A Kremlin spokesman said on Thursday that Russia had suffered heavy casualties in a six-week military operation in Ukraine.
“Yes, our troops have suffered significant losses and this is a huge tragedy for us,” Kremlin spokesman Dmitry Peskov told Sky News.
Peskov further hinted that “the war may end in the near future,” telling Sky that Russian troops were “doing their best to end that operation.”
On Thursday, a day after Russian forces began shelling their village in the southern Mykolaiv region, Sergei Dubovyenko, 52, fled north to Bashtanka with his wife and mother-in-law in his small blue lada, where they sought refuge in a church.
In Pavlo-Marianovka “they have started destroying houses and everything”, he said. “Then the tanks appeared from the jungle. We thought there would be another shelling in the morning, so I decided to leave. “
Hundreds of people have fled villages in the Mykolaiv and Kherson regions that are either under attack or occupied by Russian forces.
Marina Morozova and her husband fled from Kherson, the first major city to fall to the Russians.
“They are waiting for a big war. We saw shells that did not explode. It was terrible, ”he said.
Morozova, 69, said only Russian television and radio were available. He said the Russians provided humanitarian assistance and filmed the distribution.
Anxious to move away from the Russian troops, the couple and others boarded a van that would take them west. Some will try to leave the country, others will stay in the quiet part of Ukraine.
The United Nations estimates that at least 6.5 million people have been displaced by the war.
The UN refugee agency, UNHCR, says more than 4.3 million children, half of them children, have fled Ukraine since Russia began its aggression on February 24 and Europe’s biggest refugee crisis since World War II.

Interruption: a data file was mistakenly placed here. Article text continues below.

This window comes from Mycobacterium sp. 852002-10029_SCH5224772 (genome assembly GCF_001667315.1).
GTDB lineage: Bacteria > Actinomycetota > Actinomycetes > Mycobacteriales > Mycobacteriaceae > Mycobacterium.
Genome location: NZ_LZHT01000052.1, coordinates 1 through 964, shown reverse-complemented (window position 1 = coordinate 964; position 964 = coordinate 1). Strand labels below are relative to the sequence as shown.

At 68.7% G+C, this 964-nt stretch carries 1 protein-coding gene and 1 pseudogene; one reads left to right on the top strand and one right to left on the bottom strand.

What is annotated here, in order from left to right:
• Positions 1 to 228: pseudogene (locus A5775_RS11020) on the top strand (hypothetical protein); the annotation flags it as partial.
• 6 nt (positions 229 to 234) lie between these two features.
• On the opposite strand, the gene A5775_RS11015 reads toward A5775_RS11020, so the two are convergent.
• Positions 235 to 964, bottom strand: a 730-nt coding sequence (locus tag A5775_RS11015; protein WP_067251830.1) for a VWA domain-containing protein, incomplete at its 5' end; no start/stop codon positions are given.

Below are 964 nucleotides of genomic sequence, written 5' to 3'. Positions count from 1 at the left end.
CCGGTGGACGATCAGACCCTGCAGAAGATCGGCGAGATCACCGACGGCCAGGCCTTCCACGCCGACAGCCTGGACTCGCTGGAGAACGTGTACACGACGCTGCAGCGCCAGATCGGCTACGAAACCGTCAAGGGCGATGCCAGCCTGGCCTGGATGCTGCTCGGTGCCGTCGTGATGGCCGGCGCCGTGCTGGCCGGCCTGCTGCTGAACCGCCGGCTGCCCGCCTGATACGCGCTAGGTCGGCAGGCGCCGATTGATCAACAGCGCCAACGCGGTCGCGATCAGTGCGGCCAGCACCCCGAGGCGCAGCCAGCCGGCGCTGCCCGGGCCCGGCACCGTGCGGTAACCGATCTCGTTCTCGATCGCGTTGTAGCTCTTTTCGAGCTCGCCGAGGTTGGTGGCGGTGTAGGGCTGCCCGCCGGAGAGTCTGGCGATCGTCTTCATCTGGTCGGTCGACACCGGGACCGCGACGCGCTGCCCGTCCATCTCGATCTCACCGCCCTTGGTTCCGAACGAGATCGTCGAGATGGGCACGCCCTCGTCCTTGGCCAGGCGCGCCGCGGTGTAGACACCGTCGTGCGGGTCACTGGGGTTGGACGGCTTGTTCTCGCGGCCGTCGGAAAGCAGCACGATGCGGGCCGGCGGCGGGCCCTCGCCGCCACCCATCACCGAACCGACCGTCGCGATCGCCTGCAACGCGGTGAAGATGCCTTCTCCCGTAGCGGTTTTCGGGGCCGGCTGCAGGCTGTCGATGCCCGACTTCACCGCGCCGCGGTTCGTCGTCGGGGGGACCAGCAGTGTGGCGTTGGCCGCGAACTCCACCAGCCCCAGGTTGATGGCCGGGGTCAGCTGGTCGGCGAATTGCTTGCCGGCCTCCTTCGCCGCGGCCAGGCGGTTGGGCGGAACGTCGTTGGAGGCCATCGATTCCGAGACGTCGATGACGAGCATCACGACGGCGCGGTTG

The International Organization for Migration estimates that more than 12 million people are trapped in Ukraine.
The UN humanitarian chief told the Associated Press on Thursday that he was “not optimistic” about securing a ceasefire after meeting with officials in Kyiv and Moscow this week due to a lack of trust between the two sides. He was speaking just hours after accusing Ukraine of backtracking on a proposal made by Russian Foreign Minister Sergei Lavrov on Crimea and Ukraine’s military status.
Two top EU officials and the Slovak prime minister traveled to Kyiv on Friday to seek EU support for Ukraine. Prime Minister Edward Hager said he, EU Commission President Ursula von der Leyen and EU foreign policy chief Joseph Borel had offers of trade and humanitarian assistance to Zelensky and his government.
As part of that, Hager says “offering grain transportation options, including wheat.” Ukraine is a major world wheat supplier and Russia’s war against Ukraine is creating deficits, especially in the Middle East.
Western nations have stepped up sanctions and seven major world powers have warned that they will continue to use force until Russian troops leave Ukraine.
The US Congress on Thursday voted to suspend normal trade relations with Russia and ban its oil imports, while the EU approved other new measures, including a ban on coal imports. Meanwhile, the UN General Assembly has voted to expel Russia from the world’s top human rights body.
U.S. President Joe Biden says the UN vote demonstrates how “Putin’s war has turned Russia into an international paradigm.” He called the images from Bucha “horrible.”
“Symptoms of rape, torture, and the death penalty – in some cases their bodies have been defiled – are an outrage for our common humanity,” Biden said.